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Yes because it's the original 103 format. (and last time I used external RAM was for a 8515 and there it's written the same way)

 

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 Hmmm--did that filter miss the Mega640 family?

Umm no....

/usr/lib/avr/include/avr$ grep -w SRE iom*.h
iom103.h:#define    SRE          7
iom128.h:#define    SRE          7
iom161.h:#define SRE	7
iom162.h:#define SRE	7
iom32u6.h:#define SRE 7
iom64.h:#define    SRE          7
iom8515.h:#define    SRE          7
iomxx0_1.h:#define SRE     7

further highlighted by:

/usr/lib/avr/include/avr$ grep "iomxx0_1.h" iom*.h
iom1280.h:#include <avr/iomxx0_1.h>
iom1281.h:#include <avr/iomxx0_1.h>
iom2560.h:#include <avr/iomxx0_1.h>
iom2561.h:#include <avr/iomxx0_1.h>
iom640.h:#include <avr/iomxx0_1.h>
iomxx0_1.h:/* $Id: iomxx0_1.h 2102 2010-03-16 22:52:39Z joerg_wunsch $ */
iomxx0_1.h:/* avr/iomxx0_1.h - definitions for ATmega640, Atmega1280, ATmega1281,
iomxx0_1.h:#  define _AVR_IOXXX_H_ "iomxx0_1.h"

Apologies - I sort of assumed people might know/realise that iomxx0_1 was a collective header for 640/1280/1281/2560/2561

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Just to be sure, can the stack pointer point to external RAM?

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On this page:

 

http://www.nongnu.org/avr-libc/u...

 

In the section about "Internal vs. external RAM" it says this:

 

If external RAM is available, it is strongly recommended to move the heap into the external RAM, regardless of whether or not the variables from the .data and .bss sections are also going to be located there. The stack should always be kept in internal RAM. Some devices even require this, and in general, internal RAM can be accessed faster since no extra wait states are required. When using dynamic memory allocation and stack and heap are separated in distinct memory areas, this is the safest way to avoid a stack-heap collision.

I have no idea what motivated the author to make that state though?! Perhaps he's simply worried about wait state efficiency? Or maybe there really is some technical reason SP should always be internal? It does say "some devices even require this" - wonder which ones and why?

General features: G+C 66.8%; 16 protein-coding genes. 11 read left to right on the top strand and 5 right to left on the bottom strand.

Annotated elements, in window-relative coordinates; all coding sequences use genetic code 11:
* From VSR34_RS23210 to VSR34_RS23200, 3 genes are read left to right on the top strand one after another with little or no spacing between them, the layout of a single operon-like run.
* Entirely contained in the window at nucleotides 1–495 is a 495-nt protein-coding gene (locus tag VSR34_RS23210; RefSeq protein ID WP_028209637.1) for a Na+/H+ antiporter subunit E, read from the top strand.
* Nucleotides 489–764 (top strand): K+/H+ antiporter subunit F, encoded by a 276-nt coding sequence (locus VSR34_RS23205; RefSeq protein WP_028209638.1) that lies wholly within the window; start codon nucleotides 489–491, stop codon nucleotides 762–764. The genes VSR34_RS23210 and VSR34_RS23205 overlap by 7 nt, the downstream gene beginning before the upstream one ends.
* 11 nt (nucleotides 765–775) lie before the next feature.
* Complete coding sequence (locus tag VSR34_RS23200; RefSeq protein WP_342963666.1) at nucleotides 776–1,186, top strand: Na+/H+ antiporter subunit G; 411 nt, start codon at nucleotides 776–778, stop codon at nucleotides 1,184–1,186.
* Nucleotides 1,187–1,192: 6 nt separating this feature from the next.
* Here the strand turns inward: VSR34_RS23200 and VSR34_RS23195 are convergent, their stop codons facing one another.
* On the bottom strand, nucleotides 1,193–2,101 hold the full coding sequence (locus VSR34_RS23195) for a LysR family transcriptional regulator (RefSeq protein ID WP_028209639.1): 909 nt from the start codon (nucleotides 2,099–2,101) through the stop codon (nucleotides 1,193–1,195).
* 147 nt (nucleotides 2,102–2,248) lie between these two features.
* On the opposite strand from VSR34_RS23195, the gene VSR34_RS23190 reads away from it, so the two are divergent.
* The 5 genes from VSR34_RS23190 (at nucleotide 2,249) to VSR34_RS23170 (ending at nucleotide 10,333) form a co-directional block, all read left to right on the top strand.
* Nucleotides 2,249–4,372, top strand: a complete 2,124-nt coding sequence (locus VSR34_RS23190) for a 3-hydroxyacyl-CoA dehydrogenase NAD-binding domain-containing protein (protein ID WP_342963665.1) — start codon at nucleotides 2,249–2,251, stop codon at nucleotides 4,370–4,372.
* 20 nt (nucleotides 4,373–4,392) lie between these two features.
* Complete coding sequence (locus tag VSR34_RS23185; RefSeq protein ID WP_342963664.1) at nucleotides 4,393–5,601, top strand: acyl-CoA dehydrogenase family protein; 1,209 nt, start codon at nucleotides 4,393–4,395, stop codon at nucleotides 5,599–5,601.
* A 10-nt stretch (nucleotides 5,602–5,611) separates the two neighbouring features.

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I keep a text copy of each of the pdf datasheets (and pdf summaries) from the Techlib DVD on hand (generated with pdftotext) for easy command line searching.  A grep -ril "external *memory" . | sort yields:

./128RFA1_D0712.pdf.txt
./90CAN32_64_128_E0707.pdf.txt
./90USB128x_64x_L1208.pdf.txt
./90USB128x_64x_m32U6_J0309.pdf.txt
./Auto_90CAN32_64_128_A0107.pdf.txt
./Auto_m164P_324P_644P_B0208.pdf.txt
./m1284P_D1109.pdf.txt
./m128A_H0211.pdf.txt
./m128RFA1_C0811.pdf.txt
./m128_X0611.pdf.txt
./m162_K0709.pdf.txt
./m164P_324P_644P_O0710.pdf.txt
./m16U4_32U4_F1110.pdf.txt
./m640_1281_1280_2561_2560_P1012.pdf.txt
./m644_O0212.pdf.txt
./m64A_C0709.pdf.txt
./m64_Q0610.pdf.txt
./m8515_J1006.pdf.txt
./xmega_256A3B_I0910.pdf.txt
./xmega_384C3_C0412.pdf.txt
./xmega_A1_M0910.pdf.txt
./xmega_A1U_E102012.pdf.txt
./xmega_A3_T1210.pdf.txt
./xmega_A3U_C112012.pdf.txt
./xmega_A4_Q1210.pdf.txt
./xmega_A4U_D112012.pdf.txt
./xmega_C3_D112012.pdf.txt
./xmega_C4_C112012.pdf.txt
./xmega_D3_J112012.pdf.txt
./xmega_D4_M112012.pdf.txt

 

... excluding XMEGA manuals, and device summaries.  Note that some devices are represented in more than one matching datasheet (single-device datasheets, and a 'family' datasheet).